The human network can still give Google a run for its money


By Dom Burch, managing director

January 28, 2016 | 6 min read

I have a theory that ten years from now with upwards of 4.7 billion people online and with further advances in technology, internet search will be very different to today.

You'll merely need to think of a question, and someone, somewhere you're connected to will know the answer. A real human being will take you to precisely what you need, as they will know exactly what you're after having recently needed the same information.

It sounds like a backwards step, what with AI coming and VR. And you're probably right. Like many of my thoughts it could be nonsense.

But hear me out.

Great as Google is today, it can't always find what you want. The power of a human network however is extremely powerful today, even when you only have 3000 Twitter followers like me, a shit memory for names like me, and a clunky search facility on Twitter to work with.

Take this morning as an example.

Paul Polman chief executive of Unilever tweeted a picture with the caption '74 per cent of generation Z agree business has a responsibility to create a better world'.

Mr Polman, a big mover and shaker in the CSR world is very pleased by this development, tweeting:"This gives me optimism. It makes no sense to invest in companies that undermine our future."

It caught my eye as 18 years ago my dissertation at uni was all about cause related marketing, and how brands and companies were beginning to embrace CSR. It was typed into a word processor, printed out and handed in. There's no soft copy alas. My hypothesis back then was that in the future the lines between corporate aims, societal needs, and the roles of charities and good causes would be blurred. In other words, corporate entities would give back to society in a meaningful way, and in direct relation to what they actually do, rather than merely associating their brand with a cause's brand. The best example at the time of a superficial, albeit worthy cause related marketing initiative was Guide Dogs for the Blind (cute Labrador dogs) and Andrex toilet tissue (cute Labrador dogs). Other than that very loose connection and an on pack donation, neither brand had anything directly in common. At the time there was a Business in the Community report that demonstrated consumers themselves welcomed CRM and would be willing to alter their buying habits accordingly. It stated: 'Where price and quality are equal, our research shows that a partnership between business and a charity or cause can strongly influence purchasers:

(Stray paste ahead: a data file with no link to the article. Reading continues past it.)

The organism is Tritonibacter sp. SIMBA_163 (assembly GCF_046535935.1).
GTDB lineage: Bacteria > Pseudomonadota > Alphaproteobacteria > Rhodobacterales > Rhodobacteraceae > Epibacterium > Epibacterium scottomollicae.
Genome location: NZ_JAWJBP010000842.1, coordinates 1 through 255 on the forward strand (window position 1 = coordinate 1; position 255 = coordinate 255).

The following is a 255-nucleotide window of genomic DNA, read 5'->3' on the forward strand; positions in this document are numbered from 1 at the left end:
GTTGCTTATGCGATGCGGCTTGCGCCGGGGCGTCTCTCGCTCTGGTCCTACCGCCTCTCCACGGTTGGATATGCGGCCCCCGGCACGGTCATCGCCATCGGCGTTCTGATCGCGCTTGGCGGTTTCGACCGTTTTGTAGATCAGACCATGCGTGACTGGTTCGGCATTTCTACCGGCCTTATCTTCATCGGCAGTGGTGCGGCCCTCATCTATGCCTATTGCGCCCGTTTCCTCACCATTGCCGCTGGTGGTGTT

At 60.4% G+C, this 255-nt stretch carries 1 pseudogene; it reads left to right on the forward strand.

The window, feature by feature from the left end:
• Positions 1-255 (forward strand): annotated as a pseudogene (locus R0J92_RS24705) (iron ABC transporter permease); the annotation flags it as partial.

• 86 per cent of consumers are more likely to buy a product that is associated with a cause or issue;
  • 73 per cent of consumers agree that they would switch brands and 61% agree that they would change retail outlets for the same reason;
  • 86 per cent of consumers agree that they have a more positive image of a business if they see it doing something to make the world a better place;
  • 64 per cent of consumers feel that CRM should be a standard part of a company’s business practice.

It went on to conclude: 'These figures show that a business which partners with a charity or cause has the potential to differentiate itself favourably to the consumer, can enhance its reputation and can build sales accordingly. Equally the charity or cause has the same potential opportunity, also raising funds and awareness." I remembered this report. It had stuck in my mind because the key insight is as key today as it was a generation ago. People are happy to go green, be ethical, support social causes, and will vote with their wallets, but only if it is just as good quality, no more expensive, and no less convenient. The problem was I couldn't lay my hands on the blessed report. I resigned myself to guessing the stat. It annoyed me though. Perhaps BitC could help. I'm sure one of my followers is seconded to them at the moment. What's his name... Bugger. I drew a blank. But as I searched Twitter for biogs with @bitc in them I stumbled across @JTCHANGINGBIZ who I follow. He only helped create cause related marketing guidelines for BitC:


Tucked away in some remote part of the worldwide interweb, the document I craved. And like a seasoned librarian my Twitter buddy reached for it and handed it to me on a plate.

So anyway, here we are 18 years after penning my 15,000 word dissertation and one of the most important brand leaders is welcoming generation Z's views as if they are some sort of a generational shift.

I hope twenty years from now a chief executive of a major FMCG brand manufacturer isn't saying the same thing.

Let's hope by then my prediction from 1998 has become reality, and when I can't remember this blog to say I told you so, I can merely think the question and someone somewhere will grab it for me.


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